Warren Buffett said it well: "Price is what you pay; value is what you get."
Sometimes you can get the best of both worlds -- low price and high value. That's been one silver lining in the otherwise very dark cloud of the COVID-19 pandemic. There are quite a few great high-quality stocks that can be bought at attractive prices today.
Some of these stocks especially stand out. Here are three value stocks that are absurdly cheap right now.
1. Bank of America
I suspect Buffett himself would agree that Bank of America (NYSE:BAC) offers a tremendous value and is priced attractively. The Oracle of Omaha said at Berkshire Hathaway's (NYSE:BRK.A) (NYSE:BRK.B) annual shareholders meeting recently that "banks have behaved very well and are in very good shape" in the midst of the economic turmoil caused by the COVID-19 outbreak. He added that he's not really worried about the major banks.
Bank of America shares now trade at well below book value. The stock has recovered a little from the initial plunge during the massive market sell-off in late February and March. However, it's still more than 30% below the high levels set earlier this year.
But, as Buffett said, the major banks are still in solid financial shape. Bank of America ranks as one of the strongest in the banking industry. It's even hiring additional workers instead of laying people off.
I fully expect Bank of America will continue to face some challenges, especially with loans to the energy sector. However, the company is built to last. Once the COVID-19 storm has passed, Bank of America should rebound in a major way.
2. Berkshire Hathaway
Another absurdly cheap stock that offers a lot of real value is none other than Buffett's own Berkshire Hathaway. Berkshire shares are still down more than 20% from their high levels earlier this year. The stock also trades at just a little over book value. In addition to these metrics, there's also the fact that the company was scooping up its own shares in 2019 when the stock was priced significantly higher than it is now.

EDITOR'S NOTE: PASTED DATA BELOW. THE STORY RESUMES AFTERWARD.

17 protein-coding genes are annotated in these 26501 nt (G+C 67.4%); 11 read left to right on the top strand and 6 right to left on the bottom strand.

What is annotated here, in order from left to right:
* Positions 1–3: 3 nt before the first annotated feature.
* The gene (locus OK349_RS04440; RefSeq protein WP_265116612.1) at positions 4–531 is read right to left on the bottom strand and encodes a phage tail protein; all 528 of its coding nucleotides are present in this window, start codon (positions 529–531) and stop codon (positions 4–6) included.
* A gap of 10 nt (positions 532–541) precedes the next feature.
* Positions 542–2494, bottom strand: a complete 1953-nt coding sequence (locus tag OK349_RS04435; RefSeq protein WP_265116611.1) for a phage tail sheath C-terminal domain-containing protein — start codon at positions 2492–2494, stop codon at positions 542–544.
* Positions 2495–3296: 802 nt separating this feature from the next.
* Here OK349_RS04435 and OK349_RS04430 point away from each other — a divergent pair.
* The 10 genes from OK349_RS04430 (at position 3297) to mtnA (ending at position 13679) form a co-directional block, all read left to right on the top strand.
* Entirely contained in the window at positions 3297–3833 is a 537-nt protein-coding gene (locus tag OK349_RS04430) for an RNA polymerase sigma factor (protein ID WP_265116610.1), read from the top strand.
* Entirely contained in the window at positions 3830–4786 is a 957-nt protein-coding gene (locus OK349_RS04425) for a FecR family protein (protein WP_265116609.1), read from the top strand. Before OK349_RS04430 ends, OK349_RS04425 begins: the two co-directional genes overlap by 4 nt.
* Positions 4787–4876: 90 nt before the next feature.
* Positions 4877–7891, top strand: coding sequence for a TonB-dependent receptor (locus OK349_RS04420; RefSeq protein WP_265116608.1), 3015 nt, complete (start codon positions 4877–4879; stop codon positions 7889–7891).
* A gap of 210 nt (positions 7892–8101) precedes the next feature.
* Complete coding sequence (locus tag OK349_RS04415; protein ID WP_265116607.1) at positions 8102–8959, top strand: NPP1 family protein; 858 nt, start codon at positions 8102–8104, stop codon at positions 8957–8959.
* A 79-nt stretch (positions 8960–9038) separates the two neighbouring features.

I think that all of this adds up to a pretty solid argument that Berkshire is cheap. It's even easier to make the case that the stock offers a whole lot of value.
Berkshire isn't just one company. It's a holding company that owns all or part of many other businesses. Berkshire's subsidiaries include businesses that are well-run and have strong long-term prospects. There are too many to list all of them, but companies such as GEICO, General Re, McLane, and Precision CastParts definitely fall into both categories.
And Berkshire owns stakes in more than 40 publicly traded companies. Its two biggest holdings, Apple and Bank of America, highlight the general level of quality in Berkshire's investment portfolio. These stocks will perform well over the long run. And so will Berkshire Hathaway.
3. Bristol Myers Squibb
Not every dirt-cheap value stock is on Buffett's list. Bristol Myers Squibb (NYSE:BMY) is a notable exception that boasts a very attractive valuation. The big pharma stock trades at less than 10 times expected earnings.
I think that valuation metric doesn't tell the full story for BMS, though. What I really like about Bristol Myers Squibb is its growth prospects. Those prospects were significantly bolstered by the company's 2019 acquisition of Celgene.
BMS' lineup now includes an impressive list of blockbuster drugs with solid growth potential. The company already had blood thinner Eliquis, cancer immunotherapy Opdivo, and immunology drug Orencia. The Celgene acquisition brought blood cancer drugs Revlimid and Pomalyst and solid tumor drug Abraxane into BMS' fold.
New drugs and promising pipeline candidates make BMS even more attractive, in my view. The company won FDA approval for Zeposia in treating multiple sclerosis in March. It has potential blockbuster cell therapies ide-cel and liso-cel waiting in the wings. And that's just a start. After you throw in a solid dividend yield of close to 3% on top of its growth prospects, I don't think you'll find a more appealing big pharma stock on the market right now.